RENT vs BUY
There have been a number of reports recently claiming that renting is more expensive than buying a house. This is a great thing as everyone involved in selling, building and financing houses would tell you, especially if it were true. Unfortunately it is not for a variety of reasons, one of them being that owning the home you live in just isn’t that good of an investment, but we’ll get to that in a moment.
The first hurdle is the challenge of amassing the 20% down payment. On the average US home price of $242,300 the downpayment would be $48,460. That is essentially one whole year’s worth of the US median income of $51,413, so the question is how long would it take someone to save that much? This question is nearly always ignored in these comparisons.
When the true cost of owning and operating a house is examined the rent vs. buy decision becomes more about lifestyle, flexibility, security and for single family houses the lack of noisy neighbors right upstairs. The myth that a home is a good investment is also shown for what it is. On average you pretty much get back what you put into a house if you’re lucky. Now during the bubble some people did tremendously well from one house to another maybe even multiple times but what about now? Or more appropriately, how about over the long term? I was recently talking with someone who mentioned that if they’d sold their home in California in 2007 instead of 2010 they would have had an extra $400,000 in equity. I reminded them that they would have just taken that and rolled it into the next house and at 5% down that could have been up to an eight million dollar bigger house! How would you like to be upside down on that right now I asked.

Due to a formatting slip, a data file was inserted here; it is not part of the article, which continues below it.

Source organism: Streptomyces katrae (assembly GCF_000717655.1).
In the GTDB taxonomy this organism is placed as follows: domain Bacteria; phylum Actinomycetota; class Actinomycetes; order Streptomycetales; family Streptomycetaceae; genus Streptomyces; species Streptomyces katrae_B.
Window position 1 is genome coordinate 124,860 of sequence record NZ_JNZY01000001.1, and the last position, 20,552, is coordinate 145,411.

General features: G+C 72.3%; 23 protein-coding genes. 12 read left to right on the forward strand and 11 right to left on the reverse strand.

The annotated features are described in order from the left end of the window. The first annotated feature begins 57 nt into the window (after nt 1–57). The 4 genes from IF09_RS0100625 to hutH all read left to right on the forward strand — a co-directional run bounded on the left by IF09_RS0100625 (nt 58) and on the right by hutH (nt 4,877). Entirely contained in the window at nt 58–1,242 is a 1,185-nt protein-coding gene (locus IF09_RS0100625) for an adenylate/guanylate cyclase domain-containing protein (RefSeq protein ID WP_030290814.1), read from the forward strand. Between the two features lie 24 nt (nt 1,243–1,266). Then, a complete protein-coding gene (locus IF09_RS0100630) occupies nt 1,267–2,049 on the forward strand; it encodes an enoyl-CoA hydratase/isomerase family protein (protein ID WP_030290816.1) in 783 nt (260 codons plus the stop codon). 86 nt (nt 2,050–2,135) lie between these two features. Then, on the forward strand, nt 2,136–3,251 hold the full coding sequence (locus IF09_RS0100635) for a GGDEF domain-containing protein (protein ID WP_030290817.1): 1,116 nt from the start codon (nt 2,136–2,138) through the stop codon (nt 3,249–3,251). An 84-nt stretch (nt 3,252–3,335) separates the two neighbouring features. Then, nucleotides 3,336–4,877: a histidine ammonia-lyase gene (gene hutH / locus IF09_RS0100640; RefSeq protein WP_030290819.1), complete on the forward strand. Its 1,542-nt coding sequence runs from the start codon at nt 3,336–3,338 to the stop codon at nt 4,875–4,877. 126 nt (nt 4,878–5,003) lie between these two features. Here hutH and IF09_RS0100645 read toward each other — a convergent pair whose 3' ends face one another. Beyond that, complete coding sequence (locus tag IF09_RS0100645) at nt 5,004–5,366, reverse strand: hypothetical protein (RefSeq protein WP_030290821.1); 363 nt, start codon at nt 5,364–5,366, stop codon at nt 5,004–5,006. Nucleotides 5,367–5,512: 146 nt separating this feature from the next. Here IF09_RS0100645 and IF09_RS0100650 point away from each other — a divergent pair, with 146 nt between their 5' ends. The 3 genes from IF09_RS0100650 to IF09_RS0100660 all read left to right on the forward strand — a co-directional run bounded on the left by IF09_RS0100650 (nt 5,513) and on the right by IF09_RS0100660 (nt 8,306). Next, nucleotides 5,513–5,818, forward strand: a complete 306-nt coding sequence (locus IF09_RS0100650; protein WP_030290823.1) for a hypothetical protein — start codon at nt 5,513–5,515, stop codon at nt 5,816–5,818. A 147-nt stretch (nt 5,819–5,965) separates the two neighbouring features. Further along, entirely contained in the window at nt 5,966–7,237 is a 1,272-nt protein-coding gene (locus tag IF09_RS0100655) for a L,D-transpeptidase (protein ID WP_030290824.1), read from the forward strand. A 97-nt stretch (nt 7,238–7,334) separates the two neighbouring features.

MDC thinks it over and smart renters also take the money they save by renting and invest it somewhere else. Since the average renter saves hundreds of dollars every month, they can afford to invest in stocks, bonds and other vehicles that have a better rate of return.